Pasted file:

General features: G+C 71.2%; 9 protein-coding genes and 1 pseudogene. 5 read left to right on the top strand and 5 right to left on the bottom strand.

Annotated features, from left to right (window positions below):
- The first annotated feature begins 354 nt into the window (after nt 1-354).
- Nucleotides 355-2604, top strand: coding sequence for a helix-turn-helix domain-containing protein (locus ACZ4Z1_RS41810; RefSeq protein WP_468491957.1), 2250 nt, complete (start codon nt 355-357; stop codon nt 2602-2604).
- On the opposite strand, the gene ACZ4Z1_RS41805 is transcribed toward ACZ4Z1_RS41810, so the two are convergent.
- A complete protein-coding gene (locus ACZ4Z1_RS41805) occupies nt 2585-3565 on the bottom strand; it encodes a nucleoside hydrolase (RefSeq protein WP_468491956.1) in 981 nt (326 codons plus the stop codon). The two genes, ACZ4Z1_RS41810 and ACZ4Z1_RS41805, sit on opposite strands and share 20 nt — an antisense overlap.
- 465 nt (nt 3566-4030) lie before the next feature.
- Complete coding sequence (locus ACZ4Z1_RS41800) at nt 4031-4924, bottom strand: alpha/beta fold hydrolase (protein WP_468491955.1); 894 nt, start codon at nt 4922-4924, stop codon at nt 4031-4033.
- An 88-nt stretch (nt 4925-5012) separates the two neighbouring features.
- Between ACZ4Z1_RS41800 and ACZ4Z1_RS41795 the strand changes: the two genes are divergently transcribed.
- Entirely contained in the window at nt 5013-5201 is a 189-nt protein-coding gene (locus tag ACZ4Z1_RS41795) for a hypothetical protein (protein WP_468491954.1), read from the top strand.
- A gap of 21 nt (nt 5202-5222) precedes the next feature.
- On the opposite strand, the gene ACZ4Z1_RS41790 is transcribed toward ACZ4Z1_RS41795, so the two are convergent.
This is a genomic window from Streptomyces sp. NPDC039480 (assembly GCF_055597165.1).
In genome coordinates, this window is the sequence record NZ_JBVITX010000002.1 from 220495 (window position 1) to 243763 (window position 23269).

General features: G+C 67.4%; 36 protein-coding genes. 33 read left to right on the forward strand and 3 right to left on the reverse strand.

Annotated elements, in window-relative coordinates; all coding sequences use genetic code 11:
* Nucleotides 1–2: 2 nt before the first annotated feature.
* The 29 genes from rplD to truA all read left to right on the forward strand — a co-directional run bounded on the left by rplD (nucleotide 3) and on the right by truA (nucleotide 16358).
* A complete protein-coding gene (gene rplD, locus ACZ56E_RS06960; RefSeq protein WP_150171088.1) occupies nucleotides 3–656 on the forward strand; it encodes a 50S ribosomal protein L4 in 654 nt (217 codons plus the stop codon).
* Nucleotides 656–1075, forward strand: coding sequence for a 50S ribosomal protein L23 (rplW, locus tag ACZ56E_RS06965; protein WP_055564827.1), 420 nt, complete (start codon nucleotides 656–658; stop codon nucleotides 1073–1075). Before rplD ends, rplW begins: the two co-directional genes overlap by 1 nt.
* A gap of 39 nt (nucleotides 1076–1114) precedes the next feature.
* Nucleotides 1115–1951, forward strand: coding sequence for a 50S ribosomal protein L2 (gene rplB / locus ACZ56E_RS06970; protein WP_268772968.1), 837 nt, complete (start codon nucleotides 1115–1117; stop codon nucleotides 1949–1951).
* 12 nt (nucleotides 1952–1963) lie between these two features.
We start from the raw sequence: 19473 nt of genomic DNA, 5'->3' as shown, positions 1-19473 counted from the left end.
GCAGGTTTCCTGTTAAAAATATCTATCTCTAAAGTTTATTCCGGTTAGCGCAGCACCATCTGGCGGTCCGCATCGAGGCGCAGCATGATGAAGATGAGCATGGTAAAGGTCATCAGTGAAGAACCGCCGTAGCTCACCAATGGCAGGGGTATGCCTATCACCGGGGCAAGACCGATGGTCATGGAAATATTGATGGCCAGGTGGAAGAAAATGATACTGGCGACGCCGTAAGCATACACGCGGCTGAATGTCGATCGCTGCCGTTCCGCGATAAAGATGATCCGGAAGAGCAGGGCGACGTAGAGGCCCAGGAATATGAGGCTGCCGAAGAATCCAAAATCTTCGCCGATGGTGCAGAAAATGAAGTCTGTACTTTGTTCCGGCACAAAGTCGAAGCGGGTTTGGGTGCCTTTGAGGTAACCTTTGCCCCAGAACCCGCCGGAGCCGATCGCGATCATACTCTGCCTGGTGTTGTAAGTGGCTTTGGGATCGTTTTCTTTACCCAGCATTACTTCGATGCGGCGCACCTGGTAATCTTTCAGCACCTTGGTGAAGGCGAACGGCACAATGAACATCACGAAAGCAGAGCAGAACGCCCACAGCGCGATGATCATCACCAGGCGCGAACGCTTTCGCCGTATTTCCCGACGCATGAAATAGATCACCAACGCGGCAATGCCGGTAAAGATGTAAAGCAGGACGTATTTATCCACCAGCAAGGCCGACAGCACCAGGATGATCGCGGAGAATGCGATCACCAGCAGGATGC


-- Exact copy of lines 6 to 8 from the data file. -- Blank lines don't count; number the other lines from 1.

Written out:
- A complete protein-coding gene (locus ACZ4Z1_RS41805) occupies nt 2585-3565 on the bottom strand; it encodes a nucleoside hydrolase (RefSeq protein WP_468491956.1) in 981 nt (326 codons plus the stop codon). The two genes, ACZ4Z1_RS41810 and ACZ4Z1_RS41805, sit on opposite strands and share 20 nt — an antisense overlap.
- 465 nt (nt 3566-4030) lie before the next feature.
- Complete coding sequence (locus ACZ4Z1_RS41800) at nt 4031-4924, bottom strand: alpha/beta fold hydrolase (protein WP_468491955.1); 894 nt, start codon at nt 4922-4924, stop codon at nt 4031-4033.